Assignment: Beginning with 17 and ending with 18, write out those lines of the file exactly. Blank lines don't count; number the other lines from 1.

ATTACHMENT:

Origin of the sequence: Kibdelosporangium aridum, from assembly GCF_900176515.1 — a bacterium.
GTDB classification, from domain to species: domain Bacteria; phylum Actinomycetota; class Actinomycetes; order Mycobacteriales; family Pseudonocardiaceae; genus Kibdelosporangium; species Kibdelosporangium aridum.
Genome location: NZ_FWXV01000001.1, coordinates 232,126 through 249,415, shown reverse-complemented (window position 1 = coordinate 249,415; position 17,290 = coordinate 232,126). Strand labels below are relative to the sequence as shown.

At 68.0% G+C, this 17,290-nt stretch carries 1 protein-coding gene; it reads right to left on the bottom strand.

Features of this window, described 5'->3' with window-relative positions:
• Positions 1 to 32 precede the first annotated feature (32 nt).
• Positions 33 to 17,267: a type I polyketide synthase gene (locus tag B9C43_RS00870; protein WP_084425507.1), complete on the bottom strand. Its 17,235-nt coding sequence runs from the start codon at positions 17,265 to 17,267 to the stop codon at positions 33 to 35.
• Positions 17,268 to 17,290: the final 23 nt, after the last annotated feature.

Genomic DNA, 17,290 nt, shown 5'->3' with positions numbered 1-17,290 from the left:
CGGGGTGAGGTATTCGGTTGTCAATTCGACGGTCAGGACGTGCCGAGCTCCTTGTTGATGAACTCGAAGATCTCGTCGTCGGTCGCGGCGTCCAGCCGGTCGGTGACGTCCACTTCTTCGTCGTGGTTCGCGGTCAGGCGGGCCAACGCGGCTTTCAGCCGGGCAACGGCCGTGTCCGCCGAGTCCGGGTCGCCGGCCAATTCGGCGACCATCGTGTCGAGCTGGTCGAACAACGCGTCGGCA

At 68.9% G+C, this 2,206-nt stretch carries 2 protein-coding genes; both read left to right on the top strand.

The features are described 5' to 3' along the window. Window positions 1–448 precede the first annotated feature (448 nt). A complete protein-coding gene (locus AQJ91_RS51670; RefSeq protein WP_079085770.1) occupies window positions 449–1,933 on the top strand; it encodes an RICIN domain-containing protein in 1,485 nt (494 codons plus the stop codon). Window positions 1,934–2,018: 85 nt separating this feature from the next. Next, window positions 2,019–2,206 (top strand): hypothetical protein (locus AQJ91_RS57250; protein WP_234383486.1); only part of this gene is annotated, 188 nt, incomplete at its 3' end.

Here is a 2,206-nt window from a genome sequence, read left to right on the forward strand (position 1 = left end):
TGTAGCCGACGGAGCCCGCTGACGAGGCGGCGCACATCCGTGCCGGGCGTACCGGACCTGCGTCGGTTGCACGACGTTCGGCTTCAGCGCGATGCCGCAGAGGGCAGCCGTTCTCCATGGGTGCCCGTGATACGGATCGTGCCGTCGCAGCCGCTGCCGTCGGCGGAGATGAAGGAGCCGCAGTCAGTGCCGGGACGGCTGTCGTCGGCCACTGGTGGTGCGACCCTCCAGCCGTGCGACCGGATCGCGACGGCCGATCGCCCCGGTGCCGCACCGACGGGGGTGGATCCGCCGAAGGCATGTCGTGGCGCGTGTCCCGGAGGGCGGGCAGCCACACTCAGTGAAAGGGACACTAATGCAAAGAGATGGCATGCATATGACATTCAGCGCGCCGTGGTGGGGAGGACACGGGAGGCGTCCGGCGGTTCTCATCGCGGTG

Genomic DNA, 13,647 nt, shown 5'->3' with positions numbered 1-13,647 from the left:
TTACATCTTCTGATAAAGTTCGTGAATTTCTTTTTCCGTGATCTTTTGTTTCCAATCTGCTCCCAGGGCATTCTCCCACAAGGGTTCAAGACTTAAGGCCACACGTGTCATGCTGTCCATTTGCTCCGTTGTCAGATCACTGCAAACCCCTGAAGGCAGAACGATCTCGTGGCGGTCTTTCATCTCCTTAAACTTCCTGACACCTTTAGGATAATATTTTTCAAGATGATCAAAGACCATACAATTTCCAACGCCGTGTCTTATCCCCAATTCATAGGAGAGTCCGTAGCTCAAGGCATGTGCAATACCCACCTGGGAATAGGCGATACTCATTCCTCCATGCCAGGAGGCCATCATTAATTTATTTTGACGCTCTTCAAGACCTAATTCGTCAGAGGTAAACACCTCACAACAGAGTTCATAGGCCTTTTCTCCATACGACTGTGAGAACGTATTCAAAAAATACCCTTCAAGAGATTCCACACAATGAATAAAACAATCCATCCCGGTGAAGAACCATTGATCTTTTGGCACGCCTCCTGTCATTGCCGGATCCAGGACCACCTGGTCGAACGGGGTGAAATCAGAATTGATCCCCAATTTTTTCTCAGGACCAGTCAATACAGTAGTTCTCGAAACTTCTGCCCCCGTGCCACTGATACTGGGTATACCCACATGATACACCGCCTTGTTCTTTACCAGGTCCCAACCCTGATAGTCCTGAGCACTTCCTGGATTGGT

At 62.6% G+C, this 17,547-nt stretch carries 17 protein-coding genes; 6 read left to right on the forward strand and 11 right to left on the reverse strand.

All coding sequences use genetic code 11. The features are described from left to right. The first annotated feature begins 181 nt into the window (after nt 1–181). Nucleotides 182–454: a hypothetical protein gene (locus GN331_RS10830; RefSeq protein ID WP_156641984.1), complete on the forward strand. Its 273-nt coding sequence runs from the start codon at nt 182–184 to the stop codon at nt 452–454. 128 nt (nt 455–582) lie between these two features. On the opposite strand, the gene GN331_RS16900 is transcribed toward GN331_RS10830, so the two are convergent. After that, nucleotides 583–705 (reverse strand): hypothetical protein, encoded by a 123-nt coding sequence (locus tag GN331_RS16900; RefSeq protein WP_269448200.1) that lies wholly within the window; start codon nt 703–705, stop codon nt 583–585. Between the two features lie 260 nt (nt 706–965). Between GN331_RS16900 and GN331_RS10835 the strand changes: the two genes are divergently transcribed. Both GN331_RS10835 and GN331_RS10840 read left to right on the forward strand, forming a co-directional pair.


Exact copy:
At 62.6% G+C, this 17,547-nt stretch carries 17 protein-coding genes; 6 read left to right on the forward strand and 11 right to left on the reverse strand.

All coding sequences use genetic code 11. The features are described from left to right. The first annotated feature begins 181 nt into the window (after nt 1–181). Nucleotides 182–454: a hypothetical protein gene (locus GN331_RS10830; RefSeq protein ID WP_156641984.1), complete on the forward strand. Its 273-nt coding sequence runs from the start codon at nt 182–184 to the stop codon at nt 452–454. 128 nt (nt 455–582) lie between these two features. On the opposite strand, the gene GN331_RS16900 is transcribed toward GN331_RS10830, so the two are convergent. After that, nucleotides 583–705 (reverse strand): hypothetical protein, encoded by a 123-nt coding sequence (locus tag GN331_RS16900; RefSeq protein WP_269448200.1) that lies wholly within the window; start codon nt 703–705, stop codon nt 583–585. Between the two features lie 260 nt (nt 706–965). Between GN331_RS16900 and GN331_RS10835 the strand changes: the two genes are divergently transcribed. Both GN331_RS10835 and GN331_RS10840 read left to right on the forward strand, forming a co-directional pair.